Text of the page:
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K542002: The Navy's Impossible Truck Cab Heater

Here's a useful application that seems like it should be very simple: warming a truck cab with an electric heater instead of the engine's heater, so you don't have to keep the truck idling and waste fuel. It makes so much sense that we get regular calls from engineers who have a bright idea for how exactly to do it – all they need from us is a heater that can output a few kilowatts of heat on the 12-volt or 24-volt DC power supply from the truck's battery. The problem is that in order to get that kind of power on low voltage, you need a very high amperage, in some cases more than a hundred amps: the kind of power that will drain a battery very fast and destroy standard bimetallic thermostats. Which is why we've generally had to tell these engineers that we don't have what they're looking for (and maybe no one does).

In April 2013, something different happened. We got a call from an engineer with the Naval Surface Warfare Center, Dahlgren Division. He had already figured out a way to supply the necessary high current to a truck cab to power a heater, but now he had run into a new, trickier problem: the heater he needed didn't exist. The heater the Navy needed would have to fit all the following criteria: Illustration showing space available for heater

  • Able to output 2 kW of heat for long periods;
  • Runs on 24-volt DC power;
  • Protected against overheating, in case the blower dies;
  • Compatible with power leads coming in from a specific spot;
  • And the kicker: Fits in a space smaller than most college textbooks (see right).

Cramming 2 kW of power into this space was a challenge that other companies had balked at, but we had an idea. With no constraints, the standard solution for an application of this sort would be a series of bent-and-formed finned tubular heaters. In this case, though, tubular heaters would have too large a diameter, and there wouldn't be enough room for their twists and turns, nor would we be able to accommodate having leads come out at either end. Instead, we would keep the fins, but switch from tubular heaters to high-watt-density cartridge heaters, and array them as a series of parallel lines in order to fit them in – as in this picture:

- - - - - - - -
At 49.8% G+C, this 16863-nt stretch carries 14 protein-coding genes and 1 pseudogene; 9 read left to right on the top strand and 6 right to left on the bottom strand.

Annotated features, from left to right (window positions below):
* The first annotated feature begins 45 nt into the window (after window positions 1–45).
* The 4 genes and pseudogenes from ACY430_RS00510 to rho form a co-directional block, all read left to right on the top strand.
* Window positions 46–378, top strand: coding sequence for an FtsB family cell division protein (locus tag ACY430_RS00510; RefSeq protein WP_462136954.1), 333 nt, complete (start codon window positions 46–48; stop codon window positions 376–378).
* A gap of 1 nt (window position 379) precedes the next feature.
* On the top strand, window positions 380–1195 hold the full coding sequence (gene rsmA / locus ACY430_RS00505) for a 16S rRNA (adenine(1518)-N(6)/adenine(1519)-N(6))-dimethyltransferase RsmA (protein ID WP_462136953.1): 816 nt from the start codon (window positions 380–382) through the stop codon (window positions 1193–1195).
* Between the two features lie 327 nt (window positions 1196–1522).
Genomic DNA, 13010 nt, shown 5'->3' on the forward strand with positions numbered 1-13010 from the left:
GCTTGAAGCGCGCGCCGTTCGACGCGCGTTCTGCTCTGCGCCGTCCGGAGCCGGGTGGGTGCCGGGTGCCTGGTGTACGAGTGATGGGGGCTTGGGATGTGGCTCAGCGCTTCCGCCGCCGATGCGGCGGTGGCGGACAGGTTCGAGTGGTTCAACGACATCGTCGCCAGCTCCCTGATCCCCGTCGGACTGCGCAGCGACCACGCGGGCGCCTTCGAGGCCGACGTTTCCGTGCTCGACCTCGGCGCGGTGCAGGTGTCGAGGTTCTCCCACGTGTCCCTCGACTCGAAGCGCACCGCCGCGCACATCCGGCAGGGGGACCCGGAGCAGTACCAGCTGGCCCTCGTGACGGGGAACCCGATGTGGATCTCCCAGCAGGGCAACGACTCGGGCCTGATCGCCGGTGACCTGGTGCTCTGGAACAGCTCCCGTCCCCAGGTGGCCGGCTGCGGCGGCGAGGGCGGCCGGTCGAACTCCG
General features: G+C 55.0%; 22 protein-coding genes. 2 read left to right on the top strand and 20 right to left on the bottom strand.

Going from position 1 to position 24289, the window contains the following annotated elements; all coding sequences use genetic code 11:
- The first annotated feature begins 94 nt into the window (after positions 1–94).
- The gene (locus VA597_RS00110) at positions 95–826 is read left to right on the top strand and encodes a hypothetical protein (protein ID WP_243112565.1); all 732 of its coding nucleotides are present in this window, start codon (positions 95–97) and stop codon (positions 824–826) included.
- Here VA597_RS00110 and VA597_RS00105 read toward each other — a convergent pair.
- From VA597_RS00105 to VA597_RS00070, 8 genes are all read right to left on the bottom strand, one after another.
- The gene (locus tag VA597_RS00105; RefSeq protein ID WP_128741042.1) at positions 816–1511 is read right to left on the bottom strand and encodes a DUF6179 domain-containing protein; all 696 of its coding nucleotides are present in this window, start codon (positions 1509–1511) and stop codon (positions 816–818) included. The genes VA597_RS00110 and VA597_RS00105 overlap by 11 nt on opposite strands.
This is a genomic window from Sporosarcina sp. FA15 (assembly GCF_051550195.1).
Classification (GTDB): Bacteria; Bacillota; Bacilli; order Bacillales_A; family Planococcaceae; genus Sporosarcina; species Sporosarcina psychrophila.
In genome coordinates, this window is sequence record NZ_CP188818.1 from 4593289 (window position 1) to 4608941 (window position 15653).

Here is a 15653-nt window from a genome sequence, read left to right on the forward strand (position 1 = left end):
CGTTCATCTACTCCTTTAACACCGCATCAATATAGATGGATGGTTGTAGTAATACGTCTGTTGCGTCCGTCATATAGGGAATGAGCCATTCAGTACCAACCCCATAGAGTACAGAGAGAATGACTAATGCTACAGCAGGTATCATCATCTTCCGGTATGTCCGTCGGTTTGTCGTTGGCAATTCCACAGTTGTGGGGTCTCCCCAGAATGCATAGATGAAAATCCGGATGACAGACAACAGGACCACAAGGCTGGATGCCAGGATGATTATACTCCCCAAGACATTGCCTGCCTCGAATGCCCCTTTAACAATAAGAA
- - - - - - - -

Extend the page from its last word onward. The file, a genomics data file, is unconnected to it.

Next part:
Heater in progress: array of finned cartridge heaters

The control was the next issue. DC circuits are much harder on a thermostat than AC circuits, because there is no possibility of avoiding arcing by switching at or near the zero-cross point in the current's waveform: the voltage is constant, and so is the arcing. A very high-current DC circuit like this one would make the problem more severe still; a standard mechanical thermostat might last a few months or just a few weeks, but would certainly fail soon and often. So with the team at engenity, we developed a fully custom solid-state temperature controller, eliminating the problem of arcing altogether by doing away with any circuits that close and open mechanically. For a further degree of control, we added a thermocouple to each cartridge to create a high-limit switch, preventing the cartridge from overheating and melting down in case of a blower failure.

Finished truck cab heater We carefully arranged these components into the form required by the placement of the incoming lead wires and enclosed the circuitry. With our tests showing that the heater was outputting the necessary power, and that it could run for days even with no air circulation, we shipped the prototype heater to the Navy, where it is undergoing testing and approval. We expect these heaters to be installed in many trucks in the Navy's fleet soon, saving taxpayers tens of millions of dollars in idling fuel costs.

If you're in need of a team that can take on an engineering challenge and provide a solution that has never been worked out before – or if you're interested in this specific heater – we're available to help solve your particular application needs. Call us at 866 685-4443, email us, or send us a contact form, and we'll get to work taking care of your heating problem.